This week's roundup of Houston innovators includes Sarah Hein of March Biosciences, Sean Kelly of Amperon, Donnell Debnam Jr. of the Google in Residence program, and the 2023 Houston Innovation Awards judges. Photos courtesy

Editor's note: In this week's roundup of Houston innovators to know, I'm introducing you to three local innovators across industries, from biotech to energy software, recently making headlines in Houston innovation — plus the decision makers for the Houston Innovation Awards.

Sarah Hein, CEO and co-founder of March Biosciences

Early-stage cell therapy startup March Biosciences has partnered with CTMC. Photo via march.bio

Named in part after one of the best months out of the year for Houstonians, March Biosciences has entered into a uniquely Houston partnership. Sarah Hein, CEO and co-founder of the cancer immunotherapy startup, met her co-founders at the TMC Accelerator for Cancer Therapeutics.

“It's a perfect example of the opportunities here in Houston where you can go from bench to bedside, essentially, in the same institution. And Baylor has been particularly good at that because of the Center for Cell and Gene Therapy,” says Hein.

The company recently announced a partnership with another Houston institution, CTMC. Read more.

Sean Kelly, CEO and co-founder of Amperon

It's payday for a startup that's improving analytics for its energy customers. Photo via Getty Images

Amperon Holdings Inc. raised $20 million in its latest round of funding in order to accelerate its energy analytics and grid decarbonization technology.

The fresh funding will support the company in evolving its platform that conducts electricity demand forecasting to a comprehensive data analytics solution.

“The energy transition is creating unprecedented market volatility, and Amperon is uniquely positioned to help market participants better navigate the transitioning grid – both in the U.S. and as we expand globally,” Sean Kelly, CEO and co-founder of Amperon, says. Read more.

Donnell Debnam Jr., instructor in the Google in Residence program

Thanks to Google, Donnell Debnam Jr. is helping train future software engineers at Prairie View A&M University. Photo via LinkedIn

Computer science students at Prairie View A&M University are gaining firsthand knowledge this semester from a Google software engineer.

As an instructor in the Google in Residence program, Donnell Debnam Jr. is helping train future software engineers — and other potential tech professionals — who are enrolled this fall in Prairie View A&M’s introductory computer science course. Fifty-four students are taking the class.

“I participated in the Google in Residence program as a student, and I am honored to return as an instructor,” says Debnam. “This innovative program was created to support greater diversity in the tech industry, and as an instructor, I have the privilege of helping the next generation of software engineers create a more inclusive culture within the STEM fields.” Read more.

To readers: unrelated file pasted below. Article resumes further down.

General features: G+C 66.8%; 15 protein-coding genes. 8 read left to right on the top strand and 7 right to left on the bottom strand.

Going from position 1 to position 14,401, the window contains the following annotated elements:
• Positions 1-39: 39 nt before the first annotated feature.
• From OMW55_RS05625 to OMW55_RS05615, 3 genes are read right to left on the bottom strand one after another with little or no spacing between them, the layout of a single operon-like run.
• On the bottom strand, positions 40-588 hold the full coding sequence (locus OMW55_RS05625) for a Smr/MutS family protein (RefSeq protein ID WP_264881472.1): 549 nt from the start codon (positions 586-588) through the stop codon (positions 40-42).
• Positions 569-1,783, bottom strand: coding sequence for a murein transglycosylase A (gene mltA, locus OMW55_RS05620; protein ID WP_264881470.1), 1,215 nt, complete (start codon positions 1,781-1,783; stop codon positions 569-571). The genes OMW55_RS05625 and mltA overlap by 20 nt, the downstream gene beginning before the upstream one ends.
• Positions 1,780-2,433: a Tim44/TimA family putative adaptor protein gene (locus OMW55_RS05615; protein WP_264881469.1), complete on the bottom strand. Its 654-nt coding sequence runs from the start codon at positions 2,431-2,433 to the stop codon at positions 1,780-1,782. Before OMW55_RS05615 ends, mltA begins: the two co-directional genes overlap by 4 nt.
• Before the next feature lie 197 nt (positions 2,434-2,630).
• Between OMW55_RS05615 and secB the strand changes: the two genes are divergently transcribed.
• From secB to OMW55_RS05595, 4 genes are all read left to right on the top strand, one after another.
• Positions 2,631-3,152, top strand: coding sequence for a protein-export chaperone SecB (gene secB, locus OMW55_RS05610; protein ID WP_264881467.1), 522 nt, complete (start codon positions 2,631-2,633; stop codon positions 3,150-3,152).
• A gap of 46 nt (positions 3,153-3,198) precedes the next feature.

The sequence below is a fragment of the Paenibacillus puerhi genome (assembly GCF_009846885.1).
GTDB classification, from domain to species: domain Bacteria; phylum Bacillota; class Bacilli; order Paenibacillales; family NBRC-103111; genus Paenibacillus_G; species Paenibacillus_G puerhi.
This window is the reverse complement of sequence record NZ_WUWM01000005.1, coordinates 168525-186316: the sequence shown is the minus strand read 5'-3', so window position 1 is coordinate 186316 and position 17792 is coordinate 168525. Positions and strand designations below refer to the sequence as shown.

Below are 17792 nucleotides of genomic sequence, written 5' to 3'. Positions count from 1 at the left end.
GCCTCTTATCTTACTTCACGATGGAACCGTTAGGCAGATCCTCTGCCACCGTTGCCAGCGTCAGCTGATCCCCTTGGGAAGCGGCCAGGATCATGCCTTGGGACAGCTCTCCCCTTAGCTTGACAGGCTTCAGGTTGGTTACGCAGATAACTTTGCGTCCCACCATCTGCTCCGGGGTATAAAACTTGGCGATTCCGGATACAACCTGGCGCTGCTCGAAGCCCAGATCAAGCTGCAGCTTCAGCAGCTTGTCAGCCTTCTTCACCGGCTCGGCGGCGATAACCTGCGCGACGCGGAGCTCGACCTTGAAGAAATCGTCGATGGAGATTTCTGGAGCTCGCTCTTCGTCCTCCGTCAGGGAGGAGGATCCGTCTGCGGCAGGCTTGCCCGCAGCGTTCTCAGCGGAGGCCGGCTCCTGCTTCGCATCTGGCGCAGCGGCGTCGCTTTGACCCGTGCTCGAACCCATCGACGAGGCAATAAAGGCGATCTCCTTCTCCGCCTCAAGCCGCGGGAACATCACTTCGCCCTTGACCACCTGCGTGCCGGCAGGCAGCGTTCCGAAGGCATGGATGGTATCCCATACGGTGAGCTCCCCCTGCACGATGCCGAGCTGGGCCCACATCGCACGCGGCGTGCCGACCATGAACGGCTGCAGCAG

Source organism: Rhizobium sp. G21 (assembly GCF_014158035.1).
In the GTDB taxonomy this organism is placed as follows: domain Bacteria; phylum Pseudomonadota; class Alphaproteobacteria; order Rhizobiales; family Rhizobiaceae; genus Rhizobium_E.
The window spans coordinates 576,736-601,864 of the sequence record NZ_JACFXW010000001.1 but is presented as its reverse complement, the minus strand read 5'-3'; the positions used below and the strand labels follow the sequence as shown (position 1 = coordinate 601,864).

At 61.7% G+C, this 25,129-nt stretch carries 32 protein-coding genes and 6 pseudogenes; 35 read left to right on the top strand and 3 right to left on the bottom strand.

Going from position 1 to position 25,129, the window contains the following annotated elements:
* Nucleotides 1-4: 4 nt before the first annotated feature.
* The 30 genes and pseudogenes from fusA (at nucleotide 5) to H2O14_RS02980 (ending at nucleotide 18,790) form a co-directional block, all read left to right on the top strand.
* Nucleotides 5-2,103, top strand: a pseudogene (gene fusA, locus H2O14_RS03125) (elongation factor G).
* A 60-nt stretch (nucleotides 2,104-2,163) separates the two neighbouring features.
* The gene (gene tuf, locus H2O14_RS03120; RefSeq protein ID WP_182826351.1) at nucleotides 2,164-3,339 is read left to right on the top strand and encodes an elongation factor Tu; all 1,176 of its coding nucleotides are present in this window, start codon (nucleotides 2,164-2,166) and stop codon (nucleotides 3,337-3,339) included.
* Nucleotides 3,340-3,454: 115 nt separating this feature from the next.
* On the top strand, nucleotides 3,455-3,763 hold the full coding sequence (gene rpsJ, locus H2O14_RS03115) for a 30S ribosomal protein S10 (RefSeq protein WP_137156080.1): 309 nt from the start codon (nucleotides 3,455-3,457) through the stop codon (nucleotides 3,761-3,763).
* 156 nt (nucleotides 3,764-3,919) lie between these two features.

2023 Houston Innovation Awards judges

Bonus innovators to know: The 10 Houstonians deciding the finalists and winners for this year's Houston Innovation Awards. Photos courtesy

Ten Houstonians are in the hot seat for deciding the best companies and individuals in Houston's innovation ecosystem.

InnovationMap has announced its 2023 Houston Innovation Awards judging panel, which includes startup founders, nonprofit leaders, investors, corporate innovators, and more.

Meet the 10 selected judges who will evaluate applications from the nearly 400 nominations that were submitted this year. Read more.

Thanks to Google, Donnell Debnam Jr. is helping train future software engineers at Prairie View A&M. Photo via LinkedIn

Google program plants software expert at Houston-area university

meet the faculty

Computer science students at Prairie View A&M University are gaining firsthand knowledge this semester from a Google software engineer.

As an instructor in the Google in Residence program, Donnell Debnam Jr. is helping train future software engineers — and other potential tech professionals — who are enrolled this fall in Prairie View A&M’s introductory computer science course. Fifty-four students are taking the class.

“I participated in the Google in Residence program as a student, and I am honored to return as an instructor,” says Debnam. “This innovative program was created to support greater diversity in the tech industry, and as an instructor, I have the privilege of helping the next generation of software engineers create a more inclusive culture within the STEM fields.”

Prairie View A&M is one of 14 historically black colleges and universities (HBCUs) and Hispanic-serving schools that are benefiting this fall from the Google residency program. Since being founded in 2013, the program has enabled more than 8,000 college students across the country to absorb knowledge from Google tech professionals.

The Google program addresses a nationwide gap in tech diversity.

A 2023 report from CompTIA, a trade group for the tech industry, shows Black professionals make up 12 percent of the U.S. workforce but eight percent of tech occupations, while Hispanic professionals represent 17 percent of the U.S. workforce but eight percent of tech occupations.

Prairie View A&M, an HBUC, is one of two Texas universities in this fall’s program. The other is the University of Texas at El Paso, a Hispanic-serving school. The main campus of Prairie View A&M is roughly 45 miles northwest of Houston.

Google says Debnam is equipping students at Prairie View A&M “with the skills needed to enter the workforce, such as fundamental coding concepts, how to debug, and how to prepare for technical interviews.”

As a student in 2017, Debnam participated in the Google residency program at Hampton University, an HBCU in Hampton, Virginia. In a LinkedIn post, Debnam wrote that since then, “I always said to myself and others that if I could figure out a way to get into Google someday, I would make it a priority to try to be part of this program.”